What Are Some Interesting Flowers Found in Low Latitudes?

Rich in rain and high in temperatures, low latitude areas produce some of the most unique and interesting flowers in the world. In areas just above and below the equator are environments that team in all kinds of life. The rainforests of Southeast Asia, Africa and South America give the world a bounty of wide and diverse flora.

The Mickey Mouse Flower

The Mickey Mouse plant (Ochna Thomasiana) produces a bright yellow, five-petalled flower. A native of Southeast Africa, when the plant goes to seed, its petals change to red and its seed from green to black. It is then that the flower and its dropping seeds resemble Mickey Mouse.

The White Bat Flower

The White Bat Flower (Tacca Integrifolia) is a native of Southeast Asia and has huge bat-shaped blooms (up to 12 inches in its native jungle home), a near black center and long hanging tendrils that make the flower resemble a bat in flight.

The African Tulip Tree

The flowers of the African Tulip Tree (Spathodea Campanulata) are large cup-shaped red-orange blooms that fill with water and attract a wide variety of bird species. The tree itself can grow up to 60 feet, propagates easily and is considered extremely invasive. It has crowded out native species on many tropical islands including Hawaii, Fiji, Guam, and Samoa.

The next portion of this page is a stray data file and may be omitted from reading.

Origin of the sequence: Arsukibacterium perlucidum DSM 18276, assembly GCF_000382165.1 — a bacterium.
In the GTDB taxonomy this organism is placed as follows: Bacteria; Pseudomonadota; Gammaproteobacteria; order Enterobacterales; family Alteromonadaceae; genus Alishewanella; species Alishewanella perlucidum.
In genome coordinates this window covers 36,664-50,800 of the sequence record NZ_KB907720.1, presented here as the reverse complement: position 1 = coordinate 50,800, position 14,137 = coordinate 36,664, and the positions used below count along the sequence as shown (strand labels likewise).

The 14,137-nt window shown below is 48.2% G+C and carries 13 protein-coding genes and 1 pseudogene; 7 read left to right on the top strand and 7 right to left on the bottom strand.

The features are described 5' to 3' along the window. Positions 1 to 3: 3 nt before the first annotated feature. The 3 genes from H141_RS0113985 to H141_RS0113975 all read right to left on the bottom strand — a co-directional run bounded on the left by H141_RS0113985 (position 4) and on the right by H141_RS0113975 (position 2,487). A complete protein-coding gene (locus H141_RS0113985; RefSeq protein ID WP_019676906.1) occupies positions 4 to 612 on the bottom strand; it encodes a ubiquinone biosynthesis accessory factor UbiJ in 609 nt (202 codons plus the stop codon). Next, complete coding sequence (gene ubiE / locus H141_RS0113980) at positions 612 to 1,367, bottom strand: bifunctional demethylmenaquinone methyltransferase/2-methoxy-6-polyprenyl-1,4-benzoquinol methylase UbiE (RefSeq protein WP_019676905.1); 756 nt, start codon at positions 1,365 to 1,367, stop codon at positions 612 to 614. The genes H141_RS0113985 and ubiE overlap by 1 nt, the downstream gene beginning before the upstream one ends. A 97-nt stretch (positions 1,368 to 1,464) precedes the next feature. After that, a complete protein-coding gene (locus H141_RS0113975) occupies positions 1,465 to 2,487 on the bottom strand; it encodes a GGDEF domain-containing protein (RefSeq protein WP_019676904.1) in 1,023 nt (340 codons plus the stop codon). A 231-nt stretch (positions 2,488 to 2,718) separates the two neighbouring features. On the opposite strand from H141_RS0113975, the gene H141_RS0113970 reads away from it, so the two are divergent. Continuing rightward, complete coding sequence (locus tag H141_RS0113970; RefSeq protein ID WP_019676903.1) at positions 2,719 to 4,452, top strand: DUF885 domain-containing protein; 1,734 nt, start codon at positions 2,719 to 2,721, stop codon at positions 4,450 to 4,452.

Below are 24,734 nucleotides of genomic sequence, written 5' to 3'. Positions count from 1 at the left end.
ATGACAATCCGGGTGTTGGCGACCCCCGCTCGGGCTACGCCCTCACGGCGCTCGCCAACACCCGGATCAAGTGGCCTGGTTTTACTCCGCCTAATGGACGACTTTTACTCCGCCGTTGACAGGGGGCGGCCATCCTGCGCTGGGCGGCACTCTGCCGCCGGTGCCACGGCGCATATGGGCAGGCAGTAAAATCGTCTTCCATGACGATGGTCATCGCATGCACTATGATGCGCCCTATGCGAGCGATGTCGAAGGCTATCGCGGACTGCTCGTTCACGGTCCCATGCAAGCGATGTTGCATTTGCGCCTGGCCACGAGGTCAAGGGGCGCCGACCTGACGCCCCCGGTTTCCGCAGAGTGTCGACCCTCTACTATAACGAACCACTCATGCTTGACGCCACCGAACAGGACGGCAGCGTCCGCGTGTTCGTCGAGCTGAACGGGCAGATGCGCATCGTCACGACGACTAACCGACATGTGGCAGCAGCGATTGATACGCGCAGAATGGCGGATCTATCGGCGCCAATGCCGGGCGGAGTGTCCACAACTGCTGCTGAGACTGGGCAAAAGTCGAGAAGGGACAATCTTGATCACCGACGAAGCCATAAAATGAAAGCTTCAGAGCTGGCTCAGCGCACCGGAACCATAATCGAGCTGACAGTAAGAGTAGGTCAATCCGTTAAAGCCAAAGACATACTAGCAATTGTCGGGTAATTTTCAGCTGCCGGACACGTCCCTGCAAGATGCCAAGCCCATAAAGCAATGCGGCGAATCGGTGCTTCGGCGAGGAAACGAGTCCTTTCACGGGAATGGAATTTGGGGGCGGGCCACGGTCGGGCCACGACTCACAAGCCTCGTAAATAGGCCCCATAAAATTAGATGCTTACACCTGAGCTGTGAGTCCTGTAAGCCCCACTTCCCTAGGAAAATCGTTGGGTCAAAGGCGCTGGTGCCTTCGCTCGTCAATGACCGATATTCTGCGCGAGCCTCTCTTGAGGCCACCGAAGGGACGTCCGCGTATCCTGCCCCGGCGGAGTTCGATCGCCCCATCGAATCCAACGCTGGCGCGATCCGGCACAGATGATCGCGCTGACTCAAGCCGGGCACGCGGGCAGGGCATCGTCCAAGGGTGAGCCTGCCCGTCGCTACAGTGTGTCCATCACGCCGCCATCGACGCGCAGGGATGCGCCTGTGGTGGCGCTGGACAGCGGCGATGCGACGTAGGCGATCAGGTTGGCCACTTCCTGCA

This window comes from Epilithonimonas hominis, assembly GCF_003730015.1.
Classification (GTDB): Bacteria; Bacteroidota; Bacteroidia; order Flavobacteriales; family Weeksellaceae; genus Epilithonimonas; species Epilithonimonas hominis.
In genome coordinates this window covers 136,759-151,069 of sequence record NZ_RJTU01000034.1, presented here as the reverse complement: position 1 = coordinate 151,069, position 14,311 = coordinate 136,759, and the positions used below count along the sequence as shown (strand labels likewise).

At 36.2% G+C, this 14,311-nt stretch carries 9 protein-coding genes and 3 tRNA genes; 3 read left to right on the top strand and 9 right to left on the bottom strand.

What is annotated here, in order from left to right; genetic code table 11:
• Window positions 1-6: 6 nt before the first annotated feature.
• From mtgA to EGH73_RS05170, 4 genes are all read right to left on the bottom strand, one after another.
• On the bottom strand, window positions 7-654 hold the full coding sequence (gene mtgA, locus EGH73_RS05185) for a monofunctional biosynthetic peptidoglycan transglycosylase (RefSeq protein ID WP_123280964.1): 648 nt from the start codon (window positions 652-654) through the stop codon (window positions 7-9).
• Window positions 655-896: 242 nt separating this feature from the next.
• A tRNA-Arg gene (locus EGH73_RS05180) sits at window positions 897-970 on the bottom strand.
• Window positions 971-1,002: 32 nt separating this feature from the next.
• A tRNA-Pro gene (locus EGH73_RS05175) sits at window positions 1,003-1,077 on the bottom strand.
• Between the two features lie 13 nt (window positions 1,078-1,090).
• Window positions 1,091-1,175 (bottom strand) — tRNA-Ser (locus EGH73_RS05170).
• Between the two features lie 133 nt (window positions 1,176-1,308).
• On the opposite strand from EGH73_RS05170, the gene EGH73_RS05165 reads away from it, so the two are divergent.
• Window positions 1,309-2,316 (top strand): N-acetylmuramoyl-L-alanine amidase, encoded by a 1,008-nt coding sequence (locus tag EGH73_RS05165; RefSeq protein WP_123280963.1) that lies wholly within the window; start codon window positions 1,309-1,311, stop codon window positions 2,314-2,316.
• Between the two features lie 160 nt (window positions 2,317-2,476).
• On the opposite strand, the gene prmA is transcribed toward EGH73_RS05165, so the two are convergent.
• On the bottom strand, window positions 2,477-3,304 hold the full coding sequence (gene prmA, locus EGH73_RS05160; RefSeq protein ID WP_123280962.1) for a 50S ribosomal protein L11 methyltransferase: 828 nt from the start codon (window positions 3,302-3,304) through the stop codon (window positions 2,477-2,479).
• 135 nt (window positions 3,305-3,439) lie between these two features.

Brazilian Candles

Brazilian Candles (Pavonia Multiflora) are dark pink-purple flowers, growing upright on shrubs that can reach six-feet high. The blue stamen protruding from grasping petals gives the flower a half-opened appearance and candle-like illusion.

Night Blooming Jasmine

Night Blooming Jasmine (Cestrum Nocturum) is unique not so much for its interesting bloom but rather for its strong fragrance. You will likely smell the small yellow-white flowers before you see them. The blooms open at night and send their pleasing aroma out until sunrise. The flowers are used in perfumes, medicines and in religious ceremonies.

The Dutchman's Pipe

The Dutchman’s Pipe is a small pipe-shaped brownish-purple flower hidden in a heart-shaped leaf. Although poisonous to humans, it is fragrant and attractive to bees, butterflies and birds. Dutchman’s Pipe is a high-climbing vine that grows prolifically once established and can quickly become invasive.

Keywords: Tropical Flowers, Low Latitude Flowers, Unique Flora

About this Author

A freelance writer with 20-plus years' experience, Linda Emma is the author of "Prime Meridian," her debut novel. She has written for magazines, newspapers, corporate clients, volunteer organizations and online websites. Additionally, Emma works at a private New England college. She has a journalism degree from Northeastern University.